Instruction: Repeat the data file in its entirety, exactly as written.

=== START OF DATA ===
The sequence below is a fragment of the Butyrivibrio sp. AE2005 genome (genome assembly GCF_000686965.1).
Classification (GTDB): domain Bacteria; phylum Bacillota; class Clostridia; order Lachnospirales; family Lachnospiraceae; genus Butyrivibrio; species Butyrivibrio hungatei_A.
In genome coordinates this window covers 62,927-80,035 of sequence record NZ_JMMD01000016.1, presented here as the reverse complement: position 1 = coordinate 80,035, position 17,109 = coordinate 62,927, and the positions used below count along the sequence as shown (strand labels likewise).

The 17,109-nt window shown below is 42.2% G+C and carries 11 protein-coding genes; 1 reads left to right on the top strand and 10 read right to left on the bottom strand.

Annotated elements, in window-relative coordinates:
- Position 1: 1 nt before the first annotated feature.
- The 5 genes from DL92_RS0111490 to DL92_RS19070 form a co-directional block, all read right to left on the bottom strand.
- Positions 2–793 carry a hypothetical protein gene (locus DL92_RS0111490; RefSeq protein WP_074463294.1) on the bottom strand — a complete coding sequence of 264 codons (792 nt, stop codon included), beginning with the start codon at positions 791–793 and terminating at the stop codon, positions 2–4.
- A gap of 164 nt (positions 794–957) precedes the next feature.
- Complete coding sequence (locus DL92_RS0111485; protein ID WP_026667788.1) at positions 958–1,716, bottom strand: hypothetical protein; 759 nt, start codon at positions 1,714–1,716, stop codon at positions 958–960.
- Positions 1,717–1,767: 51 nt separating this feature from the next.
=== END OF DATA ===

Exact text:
The sequence below is a fragment of the Butyrivibrio sp. AE2005 genome (genome assembly GCF_000686965.1).
Classification (GTDB): domain Bacteria; phylum Bacillota; class Clostridia; order Lachnospirales; family Lachnospiraceae; genus Butyrivibrio; species Butyrivibrio hungatei_A.
In genome coordinates this window covers 62,927-80,035 of sequence record NZ_JMMD01000016.1, presented here as the reverse complement: position 1 = coordinate 80,035, position 17,109 = coordinate 62,927, and the positions used below count along the sequence as shown (strand labels likewise).

The 17,109-nt window shown below is 42.2% G+C and carries 11 protein-coding genes; 1 reads left to right on the top strand and 10 read right to left on the bottom strand.

Annotated elements, in window-relative coordinates:
- Position 1: 1 nt before the first annotated feature.
- The 5 genes from DL92_RS0111490 to DL92_RS19070 form a co-directional block, all read right to left on the bottom strand.
- Positions 2–793 carry a hypothetical protein gene (locus DL92_RS0111490; RefSeq protein WP_074463294.1) on the bottom strand — a complete coding sequence of 264 codons (792 nt, stop codon included), beginning with the start codon at positions 791–793 and terminating at the stop codon, positions 2–4.
- A gap of 164 nt (positions 794–957) precedes the next feature.
- Complete coding sequence (locus DL92_RS0111485; protein ID WP_026667788.1) at positions 958–1,716, bottom strand: hypothetical protein; 759 nt, start codon at positions 1,714–1,716, stop codon at positions 958–960.
- Positions 1,717–1,767: 51 nt separating this feature from the next.